Tokyo woke up on Jan. 23 to over 20 centimeters of snow that had accumulated from the previous day, with the heaviest snowfall in four years disrupting business and traffic, and leaving about 360 people injured across the Japanese capital.

Snow began falling on Jan. 22 and triggered a heavy snow warning for Tokyo for the first time since February 2014.

Tourists walk past the entrance gate at Tokyo's Sensoji Temple. Meanwhile outside the Ryogoku Kokugikan gymnasium, sumo wrestlers in kimono head for the ninth day of the New Year Grand Tournament. 

Many companies allowed employees to leave work early on Jan. 22 amid reduced bus and train services, and some expressway sections in and around the capital were closed. 

A long queue forms at a bus stop outside JR Shibuya Station as people rush to head home.

Despite the chaos and long waits, some managed to enjoy the rare snow in Tokyo, such as these junior high school students taking a selfie with the snow-covered statue of faithful dog Hachiko near JR Shibuya Station.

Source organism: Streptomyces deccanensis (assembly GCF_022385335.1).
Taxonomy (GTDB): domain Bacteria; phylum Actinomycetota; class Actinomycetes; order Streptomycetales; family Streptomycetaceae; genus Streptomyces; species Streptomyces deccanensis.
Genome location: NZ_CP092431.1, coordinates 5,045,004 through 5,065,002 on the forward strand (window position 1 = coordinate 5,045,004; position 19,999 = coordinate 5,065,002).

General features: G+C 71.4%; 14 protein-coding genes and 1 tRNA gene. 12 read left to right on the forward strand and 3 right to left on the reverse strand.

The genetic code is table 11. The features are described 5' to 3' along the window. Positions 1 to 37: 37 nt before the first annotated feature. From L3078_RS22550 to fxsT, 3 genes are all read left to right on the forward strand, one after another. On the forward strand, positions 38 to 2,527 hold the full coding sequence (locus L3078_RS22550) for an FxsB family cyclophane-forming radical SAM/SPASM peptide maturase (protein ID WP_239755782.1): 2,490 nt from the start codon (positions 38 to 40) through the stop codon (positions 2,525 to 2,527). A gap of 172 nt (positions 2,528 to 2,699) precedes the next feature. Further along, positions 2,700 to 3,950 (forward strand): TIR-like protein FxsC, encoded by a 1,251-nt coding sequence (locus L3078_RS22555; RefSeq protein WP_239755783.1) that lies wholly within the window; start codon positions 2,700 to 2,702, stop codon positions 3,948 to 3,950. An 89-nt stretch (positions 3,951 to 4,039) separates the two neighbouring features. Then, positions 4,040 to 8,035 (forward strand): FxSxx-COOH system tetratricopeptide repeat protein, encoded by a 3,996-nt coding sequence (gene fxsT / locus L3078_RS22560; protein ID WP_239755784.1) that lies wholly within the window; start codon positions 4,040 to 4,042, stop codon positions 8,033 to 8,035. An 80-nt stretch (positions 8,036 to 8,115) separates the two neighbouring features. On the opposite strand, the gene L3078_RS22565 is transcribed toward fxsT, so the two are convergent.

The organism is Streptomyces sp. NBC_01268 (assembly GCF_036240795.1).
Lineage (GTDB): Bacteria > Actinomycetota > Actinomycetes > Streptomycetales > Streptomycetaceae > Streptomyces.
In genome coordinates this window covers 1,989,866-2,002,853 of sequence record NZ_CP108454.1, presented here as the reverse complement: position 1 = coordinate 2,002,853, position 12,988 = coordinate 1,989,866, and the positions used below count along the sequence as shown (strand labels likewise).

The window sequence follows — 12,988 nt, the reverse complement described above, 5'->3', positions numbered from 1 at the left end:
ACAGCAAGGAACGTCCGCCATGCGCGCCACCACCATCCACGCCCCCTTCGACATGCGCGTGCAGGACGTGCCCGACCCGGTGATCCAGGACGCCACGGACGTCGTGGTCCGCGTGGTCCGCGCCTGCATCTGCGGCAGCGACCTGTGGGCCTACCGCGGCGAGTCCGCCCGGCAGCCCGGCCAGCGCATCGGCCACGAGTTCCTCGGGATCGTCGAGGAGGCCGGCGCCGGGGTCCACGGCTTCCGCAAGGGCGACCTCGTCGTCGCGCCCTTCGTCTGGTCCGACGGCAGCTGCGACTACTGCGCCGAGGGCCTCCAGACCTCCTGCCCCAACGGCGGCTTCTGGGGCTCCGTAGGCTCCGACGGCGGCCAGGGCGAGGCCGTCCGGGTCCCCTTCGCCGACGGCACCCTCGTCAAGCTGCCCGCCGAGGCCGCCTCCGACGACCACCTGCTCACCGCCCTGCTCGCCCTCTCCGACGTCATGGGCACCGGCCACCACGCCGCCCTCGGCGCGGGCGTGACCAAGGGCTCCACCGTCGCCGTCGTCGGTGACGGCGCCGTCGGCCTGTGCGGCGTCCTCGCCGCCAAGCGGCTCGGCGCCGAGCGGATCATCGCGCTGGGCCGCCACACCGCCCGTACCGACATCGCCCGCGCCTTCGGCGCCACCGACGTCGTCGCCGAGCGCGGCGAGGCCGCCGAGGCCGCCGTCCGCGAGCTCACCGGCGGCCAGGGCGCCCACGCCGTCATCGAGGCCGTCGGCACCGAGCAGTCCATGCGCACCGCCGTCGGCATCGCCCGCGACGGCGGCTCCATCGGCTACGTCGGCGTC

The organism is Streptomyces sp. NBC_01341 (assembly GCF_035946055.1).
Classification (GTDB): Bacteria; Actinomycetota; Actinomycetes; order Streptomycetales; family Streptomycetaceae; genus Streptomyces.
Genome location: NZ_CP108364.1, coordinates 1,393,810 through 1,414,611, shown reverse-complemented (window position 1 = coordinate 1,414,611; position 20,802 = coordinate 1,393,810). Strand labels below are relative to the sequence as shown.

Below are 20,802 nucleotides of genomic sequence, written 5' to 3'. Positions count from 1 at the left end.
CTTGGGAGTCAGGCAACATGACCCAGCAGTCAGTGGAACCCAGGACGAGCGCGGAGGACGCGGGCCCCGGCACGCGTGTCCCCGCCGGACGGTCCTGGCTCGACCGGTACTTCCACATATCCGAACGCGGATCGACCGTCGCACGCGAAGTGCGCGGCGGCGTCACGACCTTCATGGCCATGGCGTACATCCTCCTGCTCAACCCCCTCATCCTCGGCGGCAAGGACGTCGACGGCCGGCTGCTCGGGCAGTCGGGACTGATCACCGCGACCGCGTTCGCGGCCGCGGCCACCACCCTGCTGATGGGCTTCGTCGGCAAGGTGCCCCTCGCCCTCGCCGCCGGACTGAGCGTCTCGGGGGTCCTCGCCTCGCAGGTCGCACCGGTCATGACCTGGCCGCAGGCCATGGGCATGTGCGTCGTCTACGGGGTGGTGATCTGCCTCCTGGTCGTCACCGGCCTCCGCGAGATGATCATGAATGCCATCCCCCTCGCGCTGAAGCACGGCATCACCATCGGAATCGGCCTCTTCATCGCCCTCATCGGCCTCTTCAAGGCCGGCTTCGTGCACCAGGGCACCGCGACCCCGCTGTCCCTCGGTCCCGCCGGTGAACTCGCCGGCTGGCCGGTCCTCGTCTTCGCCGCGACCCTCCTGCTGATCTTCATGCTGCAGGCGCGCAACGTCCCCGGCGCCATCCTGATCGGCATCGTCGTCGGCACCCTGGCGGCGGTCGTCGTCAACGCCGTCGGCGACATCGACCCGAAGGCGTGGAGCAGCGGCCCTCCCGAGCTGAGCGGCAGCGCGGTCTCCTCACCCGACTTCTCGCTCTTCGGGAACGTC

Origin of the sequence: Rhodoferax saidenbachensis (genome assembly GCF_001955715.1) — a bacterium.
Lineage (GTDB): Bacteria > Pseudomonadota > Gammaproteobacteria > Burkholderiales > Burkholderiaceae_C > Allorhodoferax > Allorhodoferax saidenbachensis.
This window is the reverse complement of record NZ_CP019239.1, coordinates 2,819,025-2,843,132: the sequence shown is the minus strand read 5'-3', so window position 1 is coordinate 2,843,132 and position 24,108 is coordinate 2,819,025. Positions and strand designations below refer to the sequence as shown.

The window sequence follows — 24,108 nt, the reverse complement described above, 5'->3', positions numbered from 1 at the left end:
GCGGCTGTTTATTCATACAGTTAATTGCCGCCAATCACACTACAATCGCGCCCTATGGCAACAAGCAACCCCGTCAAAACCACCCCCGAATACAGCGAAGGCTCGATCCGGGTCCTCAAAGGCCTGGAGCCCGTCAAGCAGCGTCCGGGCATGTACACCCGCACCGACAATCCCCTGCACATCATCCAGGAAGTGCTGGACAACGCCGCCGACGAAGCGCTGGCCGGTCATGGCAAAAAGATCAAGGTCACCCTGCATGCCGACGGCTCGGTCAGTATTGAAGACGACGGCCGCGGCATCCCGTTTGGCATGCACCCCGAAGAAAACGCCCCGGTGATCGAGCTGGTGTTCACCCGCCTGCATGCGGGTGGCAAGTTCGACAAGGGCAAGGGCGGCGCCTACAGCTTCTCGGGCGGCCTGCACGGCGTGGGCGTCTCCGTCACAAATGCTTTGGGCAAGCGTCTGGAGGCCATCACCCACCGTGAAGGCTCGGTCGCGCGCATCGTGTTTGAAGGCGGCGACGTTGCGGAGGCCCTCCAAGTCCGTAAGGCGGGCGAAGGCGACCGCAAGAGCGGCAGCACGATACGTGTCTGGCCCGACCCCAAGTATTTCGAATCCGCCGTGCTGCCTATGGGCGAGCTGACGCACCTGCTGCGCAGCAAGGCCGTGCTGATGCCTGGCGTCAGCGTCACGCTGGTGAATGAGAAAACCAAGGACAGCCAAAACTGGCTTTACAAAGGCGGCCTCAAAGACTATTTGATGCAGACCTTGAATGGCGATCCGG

Hundreds of domestic and international flights, particularly those departing from and bound for Haneda airport in Tokyo, were canceled.

More than 9,000 people spent the night at Narita airport near Tokyo and 2,800 did so at Haneda as some runways were forced to shut.

By the morning of Jan. 23, Tokyo was blanketed in white. 

JR officials clear snow outside Shinjuku Station as morning commuters trek to work through icy, slippery roads.

With cold air expected to flow over the Japanese archipelago from Jan. 23, a strong winter pressure pattern will continue until around Jan. 27, bringing heavy snow and strong winds this time to the Sea of Japan coast from Hokkaido to Hokuriku regions, according to the national weather agency.